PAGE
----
Rapid Detection of Biological and Chemical Threat Agents Using Physical Chemistry, Active Detection, and Computational Analysis

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Basic technologies have been successfully developed within this project: rapid collection of aerosols and a rapid ultra-sensitive immunoassay technique. Water-soluble, humidity-resistant polyacrylamide nano-filters were shown to (1) capture aerosol particles as small as 20 nm, (2) work in humid air and (3) completely liberate their captured particles in an aqueous solution compatible with the immunoassay technique. The immunoassay technology developed within this project combines electrophoretic capture with magnetic bead detection. It allows detection of as few as 150-600 analyte molecules or viruses in only three minutes, something no other known method can duplicate. The technology can be used in a ... continued below

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Chung, Myung; Dong, Li; Fu, Rong; Liotta, Lance; Narayanan, Aarthi; Petricoin, Emanuel et al. January 1, 2007.

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Description

Basic technologies have been successfully developed within this project: rapid collection of aerosols and a rapid ultra-sensitive immunoassay technique. Water-soluble, humidity-resistant polyacrylamide nano-filters were shown to (1) capture aerosol particles as small as 20 nm, (2) work in humid air and (3) completely liberate their captured particles in an aqueous solution compatible with the immunoassay technique. The immunoassay technology developed within this project combines electrophoretic capture with magnetic bead detection. It allows detection of as few as 150-600 analyte molecules or viruses in only three minutes, something no other known method can duplicate. The technology can be used in a variety of applications where speed of analysis and/or extremely low detection limits are of great importance: in rapid analysis of donor blood for hepatitis, HIV and other blood-borne infections in emergency blood transfusions, in trace analysis of pollutants, or in search of biomarkers in biological fluids. Combined in a single device, the water-soluble filter and ultra-sensitive immunoassay technique may solve the problem of early “warning type” detection of aerosolized pathogens. These two technologies are protected with five patent applications and are ready for commercialization.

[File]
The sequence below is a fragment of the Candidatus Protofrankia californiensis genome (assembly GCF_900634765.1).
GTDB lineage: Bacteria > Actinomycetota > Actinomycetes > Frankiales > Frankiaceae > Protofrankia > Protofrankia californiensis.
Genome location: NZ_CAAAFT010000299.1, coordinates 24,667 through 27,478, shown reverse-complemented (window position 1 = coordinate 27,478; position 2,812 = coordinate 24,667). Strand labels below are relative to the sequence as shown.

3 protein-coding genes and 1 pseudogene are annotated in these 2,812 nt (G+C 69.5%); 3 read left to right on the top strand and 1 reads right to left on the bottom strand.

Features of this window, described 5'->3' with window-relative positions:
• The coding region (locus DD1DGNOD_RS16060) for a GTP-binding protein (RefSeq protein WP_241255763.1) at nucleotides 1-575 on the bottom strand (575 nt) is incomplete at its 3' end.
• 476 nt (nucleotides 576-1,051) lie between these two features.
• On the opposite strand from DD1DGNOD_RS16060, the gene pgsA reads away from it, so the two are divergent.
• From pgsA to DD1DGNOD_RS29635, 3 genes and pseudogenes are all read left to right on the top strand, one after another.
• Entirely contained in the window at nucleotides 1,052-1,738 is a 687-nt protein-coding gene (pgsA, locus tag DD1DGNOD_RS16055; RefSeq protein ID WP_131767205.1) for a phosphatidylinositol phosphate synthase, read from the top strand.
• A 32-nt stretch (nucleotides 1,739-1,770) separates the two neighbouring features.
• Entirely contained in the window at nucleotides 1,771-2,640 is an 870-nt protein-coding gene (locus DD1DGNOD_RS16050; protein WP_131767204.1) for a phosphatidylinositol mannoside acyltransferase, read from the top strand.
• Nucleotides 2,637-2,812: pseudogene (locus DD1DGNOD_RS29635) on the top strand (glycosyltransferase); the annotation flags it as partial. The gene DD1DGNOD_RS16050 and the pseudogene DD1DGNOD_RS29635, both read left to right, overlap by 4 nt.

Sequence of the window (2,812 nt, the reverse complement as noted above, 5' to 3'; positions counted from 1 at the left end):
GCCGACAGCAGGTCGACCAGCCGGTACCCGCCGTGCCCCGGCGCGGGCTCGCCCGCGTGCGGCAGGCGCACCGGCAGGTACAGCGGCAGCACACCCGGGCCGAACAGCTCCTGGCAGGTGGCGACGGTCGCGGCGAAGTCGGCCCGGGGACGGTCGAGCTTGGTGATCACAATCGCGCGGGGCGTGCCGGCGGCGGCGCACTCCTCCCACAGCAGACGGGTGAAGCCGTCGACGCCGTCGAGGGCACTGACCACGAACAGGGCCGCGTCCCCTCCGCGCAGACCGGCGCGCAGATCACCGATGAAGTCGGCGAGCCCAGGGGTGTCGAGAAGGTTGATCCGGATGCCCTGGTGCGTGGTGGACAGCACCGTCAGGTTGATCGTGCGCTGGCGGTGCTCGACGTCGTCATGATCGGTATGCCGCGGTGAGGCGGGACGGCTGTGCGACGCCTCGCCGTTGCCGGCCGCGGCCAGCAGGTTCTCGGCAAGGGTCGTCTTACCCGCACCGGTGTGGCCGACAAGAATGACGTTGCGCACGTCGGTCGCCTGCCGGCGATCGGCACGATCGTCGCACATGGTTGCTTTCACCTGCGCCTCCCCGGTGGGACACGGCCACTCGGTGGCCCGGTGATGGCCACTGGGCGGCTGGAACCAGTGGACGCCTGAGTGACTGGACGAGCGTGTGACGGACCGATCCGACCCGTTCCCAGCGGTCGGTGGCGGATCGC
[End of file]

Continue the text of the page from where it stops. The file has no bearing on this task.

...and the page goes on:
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  • Report No.: DOE/NA/25455
  • Grant Number: FC52-04NA25455
  • DOI: 10.2172/1049503 | External Link
  • Office of Scientific & Technical Information Report Number: 1049503
  • Archival Resource Key: ark:/67531/metadc829112

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Office of Scientific & Technical Information Technical Reports

Reports, articles and other documents harvested from the Office of Scientific and Technical Information.

Office of Scientific and Technical Information (OSTI) is the Department of Energy (DOE) office that collects, preserves, and disseminates DOE-sponsored research and development (R&D) results that are the outcomes of R&D projects or other funded activities at DOE labs and facilities nationwide and grantees at universities and other institutions.

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  • January 1, 2007

Added to The UNT Digital Library

  • May 19, 2016, 9:45 a.m.

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  • Dec. 9, 2016, 10:21 p.m.

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Chung, Myung; Dong, Li; Fu, Rong; Liotta, Lance; Narayanan, Aarthi; Petricoin, Emanuel et al. Rapid Detection of Biological and Chemical Threat Agents Using Physical Chemistry, Active Detection, and Computational Analysis, report, January 1, 2007; United States. (digital.library.unt.edu/ark:/67531/metadc829112/: accessed November 13, 2018), University of North Texas Libraries, Digital Library, digital.library.unt.edu; crediting UNT Libraries Government Documents Department.